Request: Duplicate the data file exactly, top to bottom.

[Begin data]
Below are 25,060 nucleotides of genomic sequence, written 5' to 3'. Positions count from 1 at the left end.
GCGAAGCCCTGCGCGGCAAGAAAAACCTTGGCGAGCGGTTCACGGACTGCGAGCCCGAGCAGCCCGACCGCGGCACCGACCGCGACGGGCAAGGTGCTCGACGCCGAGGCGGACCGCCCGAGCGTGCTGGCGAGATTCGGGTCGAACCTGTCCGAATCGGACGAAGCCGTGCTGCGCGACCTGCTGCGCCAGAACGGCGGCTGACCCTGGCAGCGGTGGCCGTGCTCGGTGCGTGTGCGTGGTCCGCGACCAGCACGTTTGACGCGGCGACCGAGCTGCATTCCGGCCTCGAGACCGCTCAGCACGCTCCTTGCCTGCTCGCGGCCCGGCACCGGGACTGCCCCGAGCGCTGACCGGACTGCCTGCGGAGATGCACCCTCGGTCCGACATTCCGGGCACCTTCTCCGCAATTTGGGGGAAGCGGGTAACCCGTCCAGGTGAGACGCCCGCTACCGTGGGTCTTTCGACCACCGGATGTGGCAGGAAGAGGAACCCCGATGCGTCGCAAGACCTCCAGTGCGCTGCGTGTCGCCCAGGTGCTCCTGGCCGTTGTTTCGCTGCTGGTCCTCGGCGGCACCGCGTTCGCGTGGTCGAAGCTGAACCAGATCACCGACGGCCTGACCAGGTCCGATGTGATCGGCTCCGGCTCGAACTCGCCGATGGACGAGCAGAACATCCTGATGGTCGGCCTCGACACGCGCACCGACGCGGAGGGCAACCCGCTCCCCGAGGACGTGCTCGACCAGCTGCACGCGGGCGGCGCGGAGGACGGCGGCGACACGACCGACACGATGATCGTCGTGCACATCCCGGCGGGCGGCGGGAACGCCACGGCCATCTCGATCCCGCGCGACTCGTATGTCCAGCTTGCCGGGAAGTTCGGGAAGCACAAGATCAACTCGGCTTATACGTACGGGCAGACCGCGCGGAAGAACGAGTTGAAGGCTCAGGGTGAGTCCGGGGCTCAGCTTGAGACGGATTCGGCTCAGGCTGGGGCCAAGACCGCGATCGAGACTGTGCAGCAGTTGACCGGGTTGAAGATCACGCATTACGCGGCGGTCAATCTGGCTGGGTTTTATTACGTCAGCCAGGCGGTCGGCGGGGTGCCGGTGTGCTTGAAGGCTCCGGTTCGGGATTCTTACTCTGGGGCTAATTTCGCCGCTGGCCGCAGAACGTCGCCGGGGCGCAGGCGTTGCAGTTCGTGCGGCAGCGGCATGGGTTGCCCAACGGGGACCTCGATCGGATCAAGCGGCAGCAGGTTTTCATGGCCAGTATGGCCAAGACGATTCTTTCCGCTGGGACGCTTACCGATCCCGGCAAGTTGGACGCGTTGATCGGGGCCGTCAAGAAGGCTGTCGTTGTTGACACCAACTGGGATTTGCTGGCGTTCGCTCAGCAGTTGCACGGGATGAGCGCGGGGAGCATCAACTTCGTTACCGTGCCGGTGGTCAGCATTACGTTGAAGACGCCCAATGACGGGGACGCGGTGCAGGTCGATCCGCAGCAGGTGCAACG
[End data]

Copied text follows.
Below are 25,060 nucleotides of genomic sequence, written 5' to 3'. Positions count from 1 at the left end.
GCGAAGCCCTGCGCGGCAAGAAAAACCTTGGCGAGCGGTTCACGGACTGCGAGCCCGAGCAGCCCGACCGCGGCACCGACCGCGACGGGCAAGGTGCTCGACGCCGAGGCGGACCGCCCGAGCGTGCTGGCGAGATTCGGGTCGAACCTGTCCGAATCGGACGAAGCCGTGCTGCGCGACCTGCTGCGCCAGAACGGCGGCTGACCCTGGCAGCGGTGGCCGTGCTCGGTGCGTGTGCGTGGTCCGCGACCAGCACGTTTGACGCGGCGACCGAGCTGCATTCCGGCCTCGAGACCGCTCAGCACGCTCCTTGCCTGCTCGCGGCCCGGCACCGGGACTGCCCCGAGCGCTGACCGGACTGCCTGCGGAGATGCACCCTCGGTCCGACATTCCGGGCACCTTCTCCGCAATTTGGGGGAAGCGGGTAACCCGTCCAGGTGAGACGCCCGCTACCGTGGGTCTTTCGACCACCGGATGTGGCAGGAAGAGGAACCCCGATGCGTCGCAAGACCTCCAGTGCGCTGCGTGTCGCCCAGGTGCTCCTGGCCGTTGTTTCGCTGCTGGTCCTCGGCGGCACCGCGTTCGCGTGGTCGAAGCTGAACCAGATCACCGACGGCCTGACCAGGTCCGATGTGATCGGCTCCGGCTCGAACTCGCCGATGGACGAGCAGAACATCCTGATGGTCGGCCTCGACACGCGCACCGACGCGGAGGGCAACCCGCTCCCCGAGGACGTGCTCGACCAGCTGCACGCGGGCGGCGCGGAGGACGGCGGCGACACGACCGACACGATGATCGTCGTGCACATCCCGGCGGGCGGCGGGAACGCCACGGCCATCTCGATCCCGCGCGACTCGTATGTCCAGCTTGCCGGGAAGTTCGGGAAGCACAAGATCAACTCGGCTTATACGTACGGGCAGACCGCGCGGAAGAACGAGTTGAAGGCTCAGGGTGAGTCCGGGGCTCAGCTTGAGACGGATTCGGCTCAGGCTGGGGCCAAGACCGCGATCGAGACTGTGCAGCAGTTGACCGGGTTGAAGATCACGCATTACGCGGCGGTCAATCTGGCTGGGTTTTATTACGTCAGCCAGGCGGTCGGCGGGGTGCCGGTGTGCTTGAAGGCTCCGGTTCGGGATTCTTACTCTGGGGCTAATTTCGCCGCTGGCCGCAGAACGTCGCCGGGGCGCAGGCGTTGCAGTTCGTGCGGCAGCGGCATGGGTTGCCCAACGGGGACCTCGATCGGATCAAGCGGCAGCAGGTTTTCATGGCCAGTATGGCCAAGACGATTCTTTCCGCTGGGACGCTTACCGATCCCGGCAAGTTGGACGCGTTGATCGGGGCCGTCAAGAAGGCTGTCGTTGTTGACACCAACTGGGATTTGCTGGCGTTCGCTCAGCAGTTGCACGGGATGAGCGCGGGGAGCATCAACTTCGTTACCGTGCCGGTGGTCAGCATTACGTTGAAGACGCCCAATGACGGGGACGCGGTGCAGGTCGATCCGCAGCAGGTGCAACG